Friday, 5 August 2016

#WorldReads - five books from Italy

It's back to Europe for my WorldReads post this month. I am blogging about five books from Italy. If you are new to this post series, on the fifth of each month  I look back over my global reads, pick a country, and recap my thoughts on five books written by different authors from that country. A full list of the countries I have already blogged about is at the end of this post.

Italy has a strong literary heritage dating back beyond Macchiavelli and Dante. I did try an audiobook of Macchiavelli's The Prince, but don't think I managed to finish it. A bit too heavy for me so the books chosen here are much more recent! If you have reviewed or want to highlight any other great Italian books, please Comment and feel welcome to leave a link.

The Leopard by Giuseppe Tomas di Lampedusa

An OXFAM find which appealed to me because of its fabulous cover art, The Leopard is set in Sicily during the time of Garibaldi. Lampedusa obviously has a great love for this island and his writing sparkles when describing it. The main storyline is about an aristocratic family whose greatness is fading and we learn their various ways of coming to terms with their reduced circumstances.

Silk by Alessandro Baricco

Silk is a beautifully written tale of obsessional love set in 1860s France and Japan. Herve leaves his French town every year journeying for months to buy silkworms. An unexpected sighting of European woman in Japan captures his mind and, although they never speak, he cannot get her put of his mind. Baricco uses quite unusual prose often with sentence fragments and abrupt statements or extended repetitive segments to put across his meaning and the result is a magical story.

The Name Of The Rose by Umberto Eco

I wasn't sure if I would enjoy The Name Of The Rose as it is quite a brick and a murder mystery too which isn't my favourite genre. However I absolutely loved the book! The historical detail is fascinating and, although this is not an easy read by any standards - my mostly forgotten GCSE Latin really wasn't good enough - it is ultimately very rewarding. Beliefs in this medieval society are baffling and often frightening and I was so glad to be alive now, not back then.

The Moon And The Bonfires by Cesare Pavese

My early paperback edition from Totnes Community Bookshop of this 1950 book was titled with just a single bonfire, but the story is the same inside. I am not sure when the title translation changed. Pavese has written an interesting novella about longing to belong and what it means to be part of the land you are from. Orphan Anguilla was raised in rural povery never feeling as though he fitted in to the community. Now he has returned, wealthy, from American exile to reunite with those he left behind.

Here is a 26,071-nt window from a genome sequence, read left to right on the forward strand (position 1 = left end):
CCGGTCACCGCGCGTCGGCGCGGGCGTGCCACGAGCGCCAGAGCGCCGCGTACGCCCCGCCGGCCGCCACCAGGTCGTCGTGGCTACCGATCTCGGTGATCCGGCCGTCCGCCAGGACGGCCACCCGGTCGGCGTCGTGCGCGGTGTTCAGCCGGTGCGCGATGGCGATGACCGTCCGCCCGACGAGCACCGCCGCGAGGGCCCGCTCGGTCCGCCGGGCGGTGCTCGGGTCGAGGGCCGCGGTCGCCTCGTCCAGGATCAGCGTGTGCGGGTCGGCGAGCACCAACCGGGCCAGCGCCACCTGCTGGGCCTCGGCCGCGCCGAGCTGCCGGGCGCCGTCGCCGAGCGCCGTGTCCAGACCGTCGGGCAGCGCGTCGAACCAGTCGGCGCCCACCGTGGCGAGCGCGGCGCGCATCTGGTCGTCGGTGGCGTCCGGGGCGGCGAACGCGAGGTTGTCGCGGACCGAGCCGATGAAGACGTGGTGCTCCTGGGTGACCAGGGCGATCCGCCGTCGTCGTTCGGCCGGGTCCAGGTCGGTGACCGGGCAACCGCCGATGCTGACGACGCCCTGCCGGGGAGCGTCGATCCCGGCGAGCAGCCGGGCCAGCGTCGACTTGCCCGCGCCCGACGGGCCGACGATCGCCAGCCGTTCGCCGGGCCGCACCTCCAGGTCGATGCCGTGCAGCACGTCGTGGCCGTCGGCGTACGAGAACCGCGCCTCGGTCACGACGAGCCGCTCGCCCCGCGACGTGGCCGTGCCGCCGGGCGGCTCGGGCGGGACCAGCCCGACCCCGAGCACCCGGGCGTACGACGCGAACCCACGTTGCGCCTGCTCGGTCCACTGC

Pinocchio by Carlo Collodi

Read my original book review

I decided I couldn't leave Italy without including Carlo Collodi's classic fairytale which, in its original form, might not be considered suitable for children! This book goes to some pretty dark places as our wooden puppet hero learns about what it means to be a real boy. Apparently Collodi didn't like children very much at all!

That's it for my five books from Italy. Next month I will be reminiscing about books I have read from Nigeria. The bookshop links are affiliate links so, should you click through and make a purchase, I would receive a small commission payment.

You can join in my WorldReads Challenge at any time! Simply read 1 or more books from a different country each month, write a post about it/them, grab the button below and add it to your post. Don't forget to pop back here and Comment your link so I can visit!

Instructions: Select all code above, copy it and paste it inside your blog post as HTML

If you missed any of the WorldReads earlier posts, we have already 'visited' Australia, Canada and France.


  1. I've just found out about this category because you've just commented on my website, so thank you for that :D Can you believe that I am Italian and I've never read any of these? Obviously I know Pinocchio but I don't own the book so most probably I've read bits and pieces while in elementary school; I have The Name of the Roses on my TBR but only because they broadcast a TV series based on the book so it picked my curiosity; I've never heard of "The Leopard by Giuseppe Tomas di Lampedusa" and "Silk by Alessandro Baricco" and since Cesare Pavese is one of the authors that we must study in high school (and we read something else of his) I've never read The Moon And The Bonfires (even if I did hear about it)... You know, just pointing out how this world is wonderful..

    1. I'm glad I could read Pavese just for myself and not at school. There's so many deep themes that I think truly studying the book would have completely ruined the story!